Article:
Foot & Ankle
Foot & Ankle Anatomy
The Foot & Ankle form a complex joint involved in movement and providing stability and balance to the body. The Foot & Ankle consist of 26 bones, 33 joints, and many muscles, tendons and ligaments.
Bones of the Ankle
The ankle joint connects the leg with the foot and is composed of three bones: tibia, fibula and talus. The tibia or shinbone and fibula or calf bone are bones of the lower leg which articulate with the talus or ankle bone, enabling up and down movement of the foot.
Three bony bumps present on the ends of the tibia and fibula form parts of the ankle joint:
- The medial malleolus, formed by the tibia, is found on the inside of the ankle.
- Posterior malleolus, also formed by the tibia, is found at the back of the ankle.
- Lateral malleolus, formed by the fibula, is found on the outer aspect of the ankle.
Bones of the Feet
The foot acts as a single functional unit, but can be divided into three parts: the hindfoot, midfoot and forefoot.
The hindfoot forms the ankle and heel and is made up of the talus bone and calcaneus or heel bone. The heel bone is the largest bone in the foot.
The midfoot connects the hindfoot to the forefoot, and consists of one navicular bone, one cuboid bone, and three cuneiform bones. The navicular bone is found in front of the heel bone, and the cuneiform and cuboid bones are arranged in front of the navicular bone.
These bones are connected to five metatarsal bones of the forefoot, which form the arch of the foot for shock absorption while walking or running. The forefoot is also made up of the toes or digits, formed by phalanges, three in each toe, except the big toe, which has only two phalanges. The big toe has two additional tiny round sesamoid bones in the ball of the foot, which help in upward and downward movement of the toe.
Ankle and Foot Joints
There are 33 joints in the ankle and foot. They include:
- Hinge joints in the ankle, which allow flexion (bending) and extension
- Gliding joints found in the hindfoot, which allow gliding movements
- Condyloid joints found in the forefoot and toes, which allow the flexion (bending) and extension, adduction and abduction (sideward movement).
The joints of the Foot & Ankle provide stability and support the weight of the body, helping you to walk or run, and to adapt to uneven ground.
The joint surface of all bones of the ankle and foot are lined by a thin, tough, flexible, and slippery surface called articular cartilage, which acts as a shock absorber and cushion to reduce friction between the bones. The cartilage is lubricated by synovial fluid, which further enables smooth movement of the bones.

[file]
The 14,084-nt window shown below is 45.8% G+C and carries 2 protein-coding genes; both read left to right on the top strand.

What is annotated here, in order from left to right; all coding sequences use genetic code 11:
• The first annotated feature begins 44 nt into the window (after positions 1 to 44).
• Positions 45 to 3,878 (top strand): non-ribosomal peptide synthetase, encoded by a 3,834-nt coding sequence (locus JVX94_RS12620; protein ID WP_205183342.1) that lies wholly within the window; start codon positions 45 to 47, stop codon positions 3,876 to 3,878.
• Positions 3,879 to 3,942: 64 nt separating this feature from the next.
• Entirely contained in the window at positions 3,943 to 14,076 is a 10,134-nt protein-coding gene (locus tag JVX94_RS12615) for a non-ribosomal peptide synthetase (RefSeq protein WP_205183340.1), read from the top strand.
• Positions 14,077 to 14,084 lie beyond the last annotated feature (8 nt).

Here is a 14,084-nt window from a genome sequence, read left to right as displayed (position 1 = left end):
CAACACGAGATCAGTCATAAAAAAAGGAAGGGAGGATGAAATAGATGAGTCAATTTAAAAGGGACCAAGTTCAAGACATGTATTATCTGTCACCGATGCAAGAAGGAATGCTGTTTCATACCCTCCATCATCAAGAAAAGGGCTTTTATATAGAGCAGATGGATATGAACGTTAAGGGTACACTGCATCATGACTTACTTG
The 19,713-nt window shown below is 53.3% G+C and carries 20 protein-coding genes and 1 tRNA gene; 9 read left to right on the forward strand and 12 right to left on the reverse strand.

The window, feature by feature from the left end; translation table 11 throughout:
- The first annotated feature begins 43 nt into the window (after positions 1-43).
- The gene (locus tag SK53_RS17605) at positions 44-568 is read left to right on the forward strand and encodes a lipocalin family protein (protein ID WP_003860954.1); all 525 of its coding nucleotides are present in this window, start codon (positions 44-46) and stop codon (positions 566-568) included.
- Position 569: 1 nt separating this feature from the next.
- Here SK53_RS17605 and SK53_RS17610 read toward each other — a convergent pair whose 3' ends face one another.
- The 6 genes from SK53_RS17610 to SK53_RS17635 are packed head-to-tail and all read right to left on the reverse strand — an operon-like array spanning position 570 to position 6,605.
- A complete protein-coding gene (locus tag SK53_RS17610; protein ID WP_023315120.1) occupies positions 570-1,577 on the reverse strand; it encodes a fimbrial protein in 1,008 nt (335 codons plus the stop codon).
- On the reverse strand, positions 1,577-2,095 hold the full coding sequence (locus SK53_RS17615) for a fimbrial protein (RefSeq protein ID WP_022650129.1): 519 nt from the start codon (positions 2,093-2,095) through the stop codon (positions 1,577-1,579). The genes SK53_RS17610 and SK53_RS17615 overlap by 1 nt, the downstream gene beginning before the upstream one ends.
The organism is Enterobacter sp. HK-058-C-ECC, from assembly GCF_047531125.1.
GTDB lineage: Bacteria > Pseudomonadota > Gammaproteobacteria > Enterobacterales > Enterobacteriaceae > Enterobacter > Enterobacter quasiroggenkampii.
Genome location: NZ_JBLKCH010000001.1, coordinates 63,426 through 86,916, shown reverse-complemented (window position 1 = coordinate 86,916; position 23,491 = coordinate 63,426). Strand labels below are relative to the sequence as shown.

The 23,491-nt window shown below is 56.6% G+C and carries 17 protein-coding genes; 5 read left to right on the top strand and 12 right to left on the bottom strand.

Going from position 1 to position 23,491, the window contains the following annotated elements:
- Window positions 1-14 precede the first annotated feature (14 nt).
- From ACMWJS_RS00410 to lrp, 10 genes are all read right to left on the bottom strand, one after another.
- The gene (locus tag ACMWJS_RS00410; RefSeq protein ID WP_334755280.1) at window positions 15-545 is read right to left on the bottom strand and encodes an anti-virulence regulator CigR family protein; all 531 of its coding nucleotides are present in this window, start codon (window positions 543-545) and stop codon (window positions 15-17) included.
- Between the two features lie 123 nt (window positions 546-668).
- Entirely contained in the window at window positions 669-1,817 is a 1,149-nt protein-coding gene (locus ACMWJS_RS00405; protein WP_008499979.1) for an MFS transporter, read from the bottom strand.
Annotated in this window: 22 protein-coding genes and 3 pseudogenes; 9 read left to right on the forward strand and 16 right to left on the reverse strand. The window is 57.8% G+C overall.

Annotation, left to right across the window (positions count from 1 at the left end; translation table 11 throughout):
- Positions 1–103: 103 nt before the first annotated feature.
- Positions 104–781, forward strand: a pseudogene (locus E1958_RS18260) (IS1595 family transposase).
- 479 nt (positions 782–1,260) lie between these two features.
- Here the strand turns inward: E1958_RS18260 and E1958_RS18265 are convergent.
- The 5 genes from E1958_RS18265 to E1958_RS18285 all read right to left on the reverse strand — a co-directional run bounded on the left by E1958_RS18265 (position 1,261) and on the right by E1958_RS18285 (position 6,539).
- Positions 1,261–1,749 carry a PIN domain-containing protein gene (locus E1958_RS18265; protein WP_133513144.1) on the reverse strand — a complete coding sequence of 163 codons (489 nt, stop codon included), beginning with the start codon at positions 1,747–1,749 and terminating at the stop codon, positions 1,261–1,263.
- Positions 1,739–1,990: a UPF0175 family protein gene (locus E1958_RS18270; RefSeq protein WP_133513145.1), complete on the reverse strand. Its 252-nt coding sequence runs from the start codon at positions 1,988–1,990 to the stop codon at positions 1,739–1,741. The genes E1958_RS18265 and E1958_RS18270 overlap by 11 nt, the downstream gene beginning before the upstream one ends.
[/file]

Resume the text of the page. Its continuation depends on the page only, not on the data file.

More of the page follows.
Soft Tissues of the Ankle and Foot
Our feet and ankle bones are held in place and supported by various soft tissues such as cartilage, ligaments, muscles, tendons and bursae.
Cartilage is the flexible, shiny, smooth tissue on the ends of bones that meet to form a joint. Cartilage provides cushioning between the bones allowing smooth movement.
Ligaments are tough rope-like tissue that connect bones to other bones, and holds them in place providing stability to the joints. The plantar fascia is the largest ligament in the foot, originating from the heel bone to the forefoot, it extends along the bottom surface of the foot and is involved in maintaining the arch of the foot. The plantar fascia ligament stretches and contracts to provide balance and strength to the foot. Lateral ligaments on the outside of the foot and medial ligaments on the inside of the foot provide stability and allow up and down movement of the foot.
The foot is made up of 20 muscles, which help in movement. The main muscles include:
- Anterior tibial muscle: allows up and down movement of the foot
- Posterior tibial muscle: supports the arch
- Peroneal tibial muscle: controls movement on the outside of the ankle
- Extensors: enable the ankle to raise the toes just before stepping forward
- Flexors: stabilize the toes against the floor
- Smaller muscles are also present to help the toes lift and curl.
Tendons are soft tissues that connect muscles to bones. The largest and strongest tendon in the foot is the Achilles tendon, present at the back of the lower leg around the heel bone. Other tendons include peroneal and anterior and posterior tibialis.